BOSTON - What most people would say is the unthinkable happened in Boston on Monday. Just as thousands of marathoners were crossing the finish line, two bombs exploded.
Three people were killed, and more than one hundred people were injured.
Those numbers could rise.
It ruins what has become an annual tradition.
Nearly 27,000 people took part in the historic race. All 50 states and 73 other countries all represented.
It's a sad time for all Americans. For former Boston Marathon runners from the Northwoods, it's even tougher.
"It's hard to comprehend something like that happening at a marathon," says Dan Lemke of Tomahawk. He ran the Boston Marathon in 2003. "It's a horrible crime, and a sad day in the history of U.S. Sports."
Blaine Nyberg of Minocqua ran the Boston Marathon the last three years. He missed this year's race because of medical issues. However the four other runners in his group were back this year.
"The first thing I did was text Matt Thomas and Dr. Rick Fossen and asked them if they were o.k.," adds Nyberg. "Both texted me back right away and said they had already finished and were a block away from the initial blast."
The other runners in the group were approximately 20-30 minutes behind those who were near the finish line. They were rerouted to another street to meet their families. The group of runners were all safe.
Police in New York City and London are stepping up security following explosions at the Boston Marathon. The London Marathon is Sunday.
Security at the White House was also beefed up after the explosions. No one was allowed to walk on Pennsylvania Avenue.
Monday night's NHL game in Boston was postponed. Tuesday night's NBA game also in Boston was cancelled.
ACROSS THE NORTHWOODS - Do bugs seem to be everywhere in your home, even though there's snow outside? One type of bug in Wisconsin spends the winter inside our houses! They look like Lady Bugs, but they are actually not native to this country.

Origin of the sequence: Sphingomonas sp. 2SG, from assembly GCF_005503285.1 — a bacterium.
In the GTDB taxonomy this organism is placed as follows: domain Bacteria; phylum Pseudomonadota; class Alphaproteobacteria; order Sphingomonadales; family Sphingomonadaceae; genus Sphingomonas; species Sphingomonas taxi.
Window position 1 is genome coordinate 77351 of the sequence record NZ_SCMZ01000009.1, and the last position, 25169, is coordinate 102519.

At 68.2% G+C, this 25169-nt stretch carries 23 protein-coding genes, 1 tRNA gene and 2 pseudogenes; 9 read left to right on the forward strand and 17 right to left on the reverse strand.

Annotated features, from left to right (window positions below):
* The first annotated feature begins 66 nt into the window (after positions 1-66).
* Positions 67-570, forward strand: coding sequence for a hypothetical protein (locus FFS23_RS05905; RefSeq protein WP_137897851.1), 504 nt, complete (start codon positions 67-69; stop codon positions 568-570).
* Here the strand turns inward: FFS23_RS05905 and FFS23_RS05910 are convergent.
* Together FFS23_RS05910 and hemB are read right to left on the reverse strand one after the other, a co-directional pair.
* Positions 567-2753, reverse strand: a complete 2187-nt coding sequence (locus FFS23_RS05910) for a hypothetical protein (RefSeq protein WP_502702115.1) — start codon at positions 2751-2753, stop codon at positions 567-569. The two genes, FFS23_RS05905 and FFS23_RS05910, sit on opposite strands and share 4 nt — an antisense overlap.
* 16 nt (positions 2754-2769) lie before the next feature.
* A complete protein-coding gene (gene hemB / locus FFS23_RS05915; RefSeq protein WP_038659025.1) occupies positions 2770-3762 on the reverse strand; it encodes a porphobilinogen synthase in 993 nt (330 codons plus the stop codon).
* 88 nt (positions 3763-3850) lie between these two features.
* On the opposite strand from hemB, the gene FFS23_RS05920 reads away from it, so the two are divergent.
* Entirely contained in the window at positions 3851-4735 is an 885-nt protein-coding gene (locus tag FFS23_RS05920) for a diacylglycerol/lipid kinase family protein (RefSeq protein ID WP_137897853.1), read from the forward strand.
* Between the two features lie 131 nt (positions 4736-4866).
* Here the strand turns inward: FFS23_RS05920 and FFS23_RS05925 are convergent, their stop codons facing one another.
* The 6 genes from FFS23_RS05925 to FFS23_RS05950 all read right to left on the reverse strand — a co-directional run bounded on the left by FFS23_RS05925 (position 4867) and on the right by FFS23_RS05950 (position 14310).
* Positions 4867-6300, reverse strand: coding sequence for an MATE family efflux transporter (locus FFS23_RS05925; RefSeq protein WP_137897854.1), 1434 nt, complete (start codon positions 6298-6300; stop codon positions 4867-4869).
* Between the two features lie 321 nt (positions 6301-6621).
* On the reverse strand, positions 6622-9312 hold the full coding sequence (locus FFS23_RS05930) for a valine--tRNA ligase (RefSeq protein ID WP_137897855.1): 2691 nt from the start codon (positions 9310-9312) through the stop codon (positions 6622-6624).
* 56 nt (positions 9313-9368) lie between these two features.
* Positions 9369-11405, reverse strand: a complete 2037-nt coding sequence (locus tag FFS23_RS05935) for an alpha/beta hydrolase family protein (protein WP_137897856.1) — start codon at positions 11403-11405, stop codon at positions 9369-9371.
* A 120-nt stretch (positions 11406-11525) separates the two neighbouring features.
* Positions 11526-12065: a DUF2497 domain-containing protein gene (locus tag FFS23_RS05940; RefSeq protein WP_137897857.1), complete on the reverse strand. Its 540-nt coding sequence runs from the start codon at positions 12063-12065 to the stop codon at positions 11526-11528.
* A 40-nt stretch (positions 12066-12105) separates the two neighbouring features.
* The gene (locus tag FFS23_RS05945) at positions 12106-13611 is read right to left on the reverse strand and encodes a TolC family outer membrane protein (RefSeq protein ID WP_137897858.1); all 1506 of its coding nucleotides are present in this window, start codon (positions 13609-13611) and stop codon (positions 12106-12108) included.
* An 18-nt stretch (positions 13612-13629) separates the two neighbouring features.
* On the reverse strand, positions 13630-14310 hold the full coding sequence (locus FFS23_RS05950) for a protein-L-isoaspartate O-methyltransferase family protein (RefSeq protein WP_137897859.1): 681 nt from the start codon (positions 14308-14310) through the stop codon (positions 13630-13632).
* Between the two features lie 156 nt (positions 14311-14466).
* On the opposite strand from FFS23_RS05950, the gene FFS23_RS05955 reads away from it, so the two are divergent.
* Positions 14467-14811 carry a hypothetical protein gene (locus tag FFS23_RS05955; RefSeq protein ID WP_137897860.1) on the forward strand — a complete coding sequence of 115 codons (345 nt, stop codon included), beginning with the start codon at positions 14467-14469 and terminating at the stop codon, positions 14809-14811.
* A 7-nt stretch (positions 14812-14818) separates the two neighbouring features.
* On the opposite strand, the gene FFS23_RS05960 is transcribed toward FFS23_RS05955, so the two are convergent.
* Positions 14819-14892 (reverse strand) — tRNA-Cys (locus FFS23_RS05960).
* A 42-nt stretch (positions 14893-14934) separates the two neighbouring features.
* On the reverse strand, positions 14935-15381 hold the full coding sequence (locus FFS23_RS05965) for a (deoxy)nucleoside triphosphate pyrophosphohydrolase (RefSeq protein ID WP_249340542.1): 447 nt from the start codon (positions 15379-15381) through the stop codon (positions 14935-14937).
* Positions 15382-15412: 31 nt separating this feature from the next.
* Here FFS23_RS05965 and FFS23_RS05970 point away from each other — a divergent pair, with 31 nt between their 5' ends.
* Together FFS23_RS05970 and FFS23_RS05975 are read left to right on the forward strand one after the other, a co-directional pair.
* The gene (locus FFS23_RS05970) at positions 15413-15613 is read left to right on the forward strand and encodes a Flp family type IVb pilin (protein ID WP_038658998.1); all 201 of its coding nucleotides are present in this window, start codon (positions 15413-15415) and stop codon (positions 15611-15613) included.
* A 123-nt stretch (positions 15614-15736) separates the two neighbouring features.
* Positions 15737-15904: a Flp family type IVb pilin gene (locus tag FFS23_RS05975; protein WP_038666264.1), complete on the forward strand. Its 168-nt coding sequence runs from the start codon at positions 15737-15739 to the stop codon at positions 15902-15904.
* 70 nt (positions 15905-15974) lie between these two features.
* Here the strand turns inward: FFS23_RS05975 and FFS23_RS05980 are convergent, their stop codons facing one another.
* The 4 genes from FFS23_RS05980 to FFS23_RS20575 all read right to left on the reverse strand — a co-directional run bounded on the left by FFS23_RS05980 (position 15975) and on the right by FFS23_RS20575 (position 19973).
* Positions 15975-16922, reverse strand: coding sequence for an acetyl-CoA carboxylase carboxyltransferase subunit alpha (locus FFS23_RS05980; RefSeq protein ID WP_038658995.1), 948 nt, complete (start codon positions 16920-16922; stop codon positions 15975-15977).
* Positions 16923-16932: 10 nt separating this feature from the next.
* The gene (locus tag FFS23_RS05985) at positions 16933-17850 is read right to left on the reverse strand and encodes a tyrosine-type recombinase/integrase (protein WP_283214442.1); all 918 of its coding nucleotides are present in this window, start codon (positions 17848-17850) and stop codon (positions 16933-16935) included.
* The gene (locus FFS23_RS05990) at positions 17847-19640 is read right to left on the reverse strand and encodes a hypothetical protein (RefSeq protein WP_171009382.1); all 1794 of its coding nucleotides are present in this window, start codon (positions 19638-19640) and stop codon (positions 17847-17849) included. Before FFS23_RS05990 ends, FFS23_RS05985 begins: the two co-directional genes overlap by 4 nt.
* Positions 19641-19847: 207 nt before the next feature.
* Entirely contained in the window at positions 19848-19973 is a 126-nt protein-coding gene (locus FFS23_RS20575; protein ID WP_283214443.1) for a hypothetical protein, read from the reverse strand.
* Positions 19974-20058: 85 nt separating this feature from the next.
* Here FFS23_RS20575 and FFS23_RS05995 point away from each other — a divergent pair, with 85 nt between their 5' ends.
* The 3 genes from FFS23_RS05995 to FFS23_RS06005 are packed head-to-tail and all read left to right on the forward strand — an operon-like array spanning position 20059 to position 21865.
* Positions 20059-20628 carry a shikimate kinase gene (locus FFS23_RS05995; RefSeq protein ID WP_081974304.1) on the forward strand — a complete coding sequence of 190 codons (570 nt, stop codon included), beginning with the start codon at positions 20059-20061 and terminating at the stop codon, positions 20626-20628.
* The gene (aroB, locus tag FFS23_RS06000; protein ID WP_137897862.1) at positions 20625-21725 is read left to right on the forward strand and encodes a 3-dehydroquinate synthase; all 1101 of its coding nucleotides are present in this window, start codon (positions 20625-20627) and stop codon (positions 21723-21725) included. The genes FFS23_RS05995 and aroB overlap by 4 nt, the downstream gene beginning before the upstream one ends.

"They're actually called a multi-colored Asian Lady Beetle. They can be anywhere from a pale yellow to a darker orange and they have black spots on them but you'll see some that don't have spots," says Kerri Ison, UW Oneida County Extension.
RHINELANDER - Our record breaking snow storm left more than 6,000 people across the Northwoods without power.
WPS had to rely on 20 extra crews from Green Bay, Wausau and Menominee to restore power.
But getting to the outages was a challenge.
A representative for WPS says workers are expecting even more outages to be reported.
"Not all of the back roads are plowed yet and that's where a lot of outages are located," said Leah Van Zile, WPS Community Relations leader. "Throughout the day as the temperatures warm, we expect to receive additional calls due to the unloading of snow off of the tree branches."
Eagle River had one of the highest number of customers affected by the outages.
Representatives for WPS say this was one of the hardest winters they've had to deal with.
"We've had some really, really severe wind chills which has really made the temperatures below zero. Typically, only in emergencies do we work in those conditions," said Van Zile. "But pretty much any other time, whether it's a rain storm, a snow storm, a wind storm, our guys are out there working, getting that power back on."
The number of outages dropped below 4,000 since earlier today.
If you're still without power to call 1800-450-7240.
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